On a different note, if it is a long and complex paper with many authors then don’t be surprised if not everyone agrees with everything in the paper. As before, many people can be credited on papers for different reasons. If I put in a substantive amount of effort into a project, I’d want credit on the paper (and of course to show to my funders etc.) but I might not agree with or be happy with the final outcome. Profound disagreements can lead to people taking their name off of papers, but that isn’t always a practical issue for all concerned. Even the lead author may not agree with everything said in his paper if he writes democratically and gets outvoted by his colleagues or again he’s relying an expert and trusts his judgement on interpretation even if he disagrees.

Ultimately for me this all comes down to the inaccuracies of authorship lists and so on. Clearly there is a practicality issue and I’m not advocating that they change. As things stand these issues are not really very big, and if you have a problem or are curious a quick e-mail to the lead author will generally clear things up (Did you write this bit? Do you really think that? Does Jones agree with that statement, he said the opposite in his last paper?). Still it’s worth remembering and bearing in mind both how papers are put together and what that can mean for people’s take on even their own work and the implications of having your name on a given paper.

Authorship lists

Some time ago I muttered something along the lines of “there are lies, damn lies and authorship lists”. It is really one of the more contentious sides of research and an endless source of strain to some people (and to everyone on occasion) as with more than one author there has to be some kind of order of authors on the paper (Jones and Smith, or Jones, Smith and Smythe), and at least one person is probably going to be less than 100% happy, and it is almost certainly not going to really represent quite who did what on the manuscript.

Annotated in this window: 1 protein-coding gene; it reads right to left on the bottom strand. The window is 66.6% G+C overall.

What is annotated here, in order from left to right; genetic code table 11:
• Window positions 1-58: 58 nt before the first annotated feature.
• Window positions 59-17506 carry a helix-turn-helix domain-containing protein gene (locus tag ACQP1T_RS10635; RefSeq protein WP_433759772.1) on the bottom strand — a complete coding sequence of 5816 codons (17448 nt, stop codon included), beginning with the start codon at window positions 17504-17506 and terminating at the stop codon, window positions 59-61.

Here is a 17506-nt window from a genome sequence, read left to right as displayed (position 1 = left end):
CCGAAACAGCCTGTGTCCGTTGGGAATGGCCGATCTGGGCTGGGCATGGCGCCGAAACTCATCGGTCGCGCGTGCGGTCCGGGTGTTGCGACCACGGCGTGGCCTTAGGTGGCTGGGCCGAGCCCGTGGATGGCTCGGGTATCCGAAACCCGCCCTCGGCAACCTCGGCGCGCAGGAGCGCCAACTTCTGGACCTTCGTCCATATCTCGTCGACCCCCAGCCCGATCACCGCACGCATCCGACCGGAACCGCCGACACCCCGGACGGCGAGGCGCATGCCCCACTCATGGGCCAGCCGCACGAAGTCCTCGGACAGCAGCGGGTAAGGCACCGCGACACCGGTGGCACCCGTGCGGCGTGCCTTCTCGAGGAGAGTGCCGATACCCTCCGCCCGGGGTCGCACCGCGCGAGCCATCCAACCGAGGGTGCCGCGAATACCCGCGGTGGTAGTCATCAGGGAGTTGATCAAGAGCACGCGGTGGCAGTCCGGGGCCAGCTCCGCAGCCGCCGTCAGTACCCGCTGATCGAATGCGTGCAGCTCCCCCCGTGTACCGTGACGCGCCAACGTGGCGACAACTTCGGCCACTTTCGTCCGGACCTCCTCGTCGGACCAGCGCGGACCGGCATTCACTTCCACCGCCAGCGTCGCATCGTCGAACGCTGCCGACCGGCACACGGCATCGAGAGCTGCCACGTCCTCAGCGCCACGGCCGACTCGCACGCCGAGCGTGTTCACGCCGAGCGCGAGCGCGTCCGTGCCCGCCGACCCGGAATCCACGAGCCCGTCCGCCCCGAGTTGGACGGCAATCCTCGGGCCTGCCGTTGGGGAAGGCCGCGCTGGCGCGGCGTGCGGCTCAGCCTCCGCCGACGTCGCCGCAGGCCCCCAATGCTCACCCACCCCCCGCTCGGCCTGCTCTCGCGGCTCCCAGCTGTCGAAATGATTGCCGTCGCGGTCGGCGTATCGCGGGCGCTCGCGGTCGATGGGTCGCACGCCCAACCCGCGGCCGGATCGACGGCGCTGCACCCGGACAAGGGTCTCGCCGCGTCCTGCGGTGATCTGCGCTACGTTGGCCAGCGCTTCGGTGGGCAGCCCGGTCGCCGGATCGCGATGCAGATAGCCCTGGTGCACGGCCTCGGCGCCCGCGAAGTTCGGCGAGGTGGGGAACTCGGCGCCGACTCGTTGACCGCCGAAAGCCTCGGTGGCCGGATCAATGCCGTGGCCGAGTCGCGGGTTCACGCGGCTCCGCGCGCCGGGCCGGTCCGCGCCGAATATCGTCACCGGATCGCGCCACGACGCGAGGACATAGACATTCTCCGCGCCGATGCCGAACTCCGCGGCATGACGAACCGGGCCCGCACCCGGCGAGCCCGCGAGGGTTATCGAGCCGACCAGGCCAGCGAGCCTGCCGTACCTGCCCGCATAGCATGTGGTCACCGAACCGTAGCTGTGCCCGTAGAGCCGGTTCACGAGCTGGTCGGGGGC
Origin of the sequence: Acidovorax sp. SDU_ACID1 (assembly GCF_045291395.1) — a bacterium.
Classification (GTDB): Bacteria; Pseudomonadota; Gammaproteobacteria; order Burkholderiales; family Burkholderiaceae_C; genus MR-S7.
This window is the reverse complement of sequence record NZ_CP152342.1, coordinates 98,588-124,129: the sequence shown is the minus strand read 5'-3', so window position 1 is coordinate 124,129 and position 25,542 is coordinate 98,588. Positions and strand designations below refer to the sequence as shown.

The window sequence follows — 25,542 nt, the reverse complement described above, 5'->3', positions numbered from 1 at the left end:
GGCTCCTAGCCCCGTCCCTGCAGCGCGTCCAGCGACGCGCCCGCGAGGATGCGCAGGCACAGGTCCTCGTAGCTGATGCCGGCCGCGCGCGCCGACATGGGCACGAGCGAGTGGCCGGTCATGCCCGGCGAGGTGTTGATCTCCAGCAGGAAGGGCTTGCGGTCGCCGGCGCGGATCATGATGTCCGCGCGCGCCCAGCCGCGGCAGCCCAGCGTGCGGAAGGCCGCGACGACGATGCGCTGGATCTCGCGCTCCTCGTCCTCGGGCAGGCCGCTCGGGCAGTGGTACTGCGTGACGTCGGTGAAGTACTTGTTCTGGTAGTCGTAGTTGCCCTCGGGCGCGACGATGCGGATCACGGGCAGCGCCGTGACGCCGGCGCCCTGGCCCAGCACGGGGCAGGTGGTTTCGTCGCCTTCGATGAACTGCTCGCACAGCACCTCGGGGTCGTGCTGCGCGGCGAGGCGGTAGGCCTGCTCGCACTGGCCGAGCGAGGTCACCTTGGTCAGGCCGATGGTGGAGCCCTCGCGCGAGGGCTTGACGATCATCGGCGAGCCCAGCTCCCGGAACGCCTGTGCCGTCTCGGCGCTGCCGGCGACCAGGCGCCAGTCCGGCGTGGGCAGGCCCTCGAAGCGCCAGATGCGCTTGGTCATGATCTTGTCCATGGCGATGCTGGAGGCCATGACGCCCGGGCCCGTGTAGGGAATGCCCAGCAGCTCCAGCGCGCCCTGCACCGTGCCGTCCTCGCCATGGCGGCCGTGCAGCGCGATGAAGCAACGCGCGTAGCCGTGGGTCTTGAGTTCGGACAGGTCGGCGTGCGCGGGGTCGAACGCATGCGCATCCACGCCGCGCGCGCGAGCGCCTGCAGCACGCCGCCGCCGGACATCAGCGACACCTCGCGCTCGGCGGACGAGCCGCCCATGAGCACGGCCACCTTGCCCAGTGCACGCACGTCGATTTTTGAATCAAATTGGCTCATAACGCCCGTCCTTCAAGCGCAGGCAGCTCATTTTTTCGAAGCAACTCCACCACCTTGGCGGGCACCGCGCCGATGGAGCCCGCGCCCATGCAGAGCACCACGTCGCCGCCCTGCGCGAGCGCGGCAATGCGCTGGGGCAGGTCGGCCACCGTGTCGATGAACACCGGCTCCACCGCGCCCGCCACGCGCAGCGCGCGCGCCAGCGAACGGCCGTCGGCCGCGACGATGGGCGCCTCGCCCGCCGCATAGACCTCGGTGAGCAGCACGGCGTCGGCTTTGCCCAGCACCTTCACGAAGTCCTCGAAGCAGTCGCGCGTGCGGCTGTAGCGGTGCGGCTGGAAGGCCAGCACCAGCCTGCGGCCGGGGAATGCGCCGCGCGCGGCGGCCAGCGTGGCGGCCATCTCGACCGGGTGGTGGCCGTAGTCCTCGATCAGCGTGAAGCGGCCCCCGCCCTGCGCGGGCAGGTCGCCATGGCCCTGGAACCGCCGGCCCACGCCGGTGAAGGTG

Moreover, who even gets on the paper and for what reason can vary from field to field (lab techs seems to regularly be included as authors on molecular papers, whereas fossil preparators are rarely included on palaeo ones) and certainly within fields too, and there are some arcane rules hidden away in those lists. Indeed I’m sure there are others that I’m unaware of even within biology/ palaeontology and certainly beyond.

Things also vary according to the structure of a paper too. If you already have half a dozen or more authors on a small project and someone comes in with an important point or can add an extra analysis or whatever, then it’s unlikely to upset the applecart to add them in as an author, and it probably represents a reasonable approximation of the contributions with so many involved. If however you’re refining a 50+ page monster you constructed yourself then the same amount of help will likely only get you into the acknowledgements: it’s not really fair to split the credit as Smith & Jones as opposed to Smith alone for that (proportionally) little. Some people probably will of course, when others might not go that far in the first example, but such is life.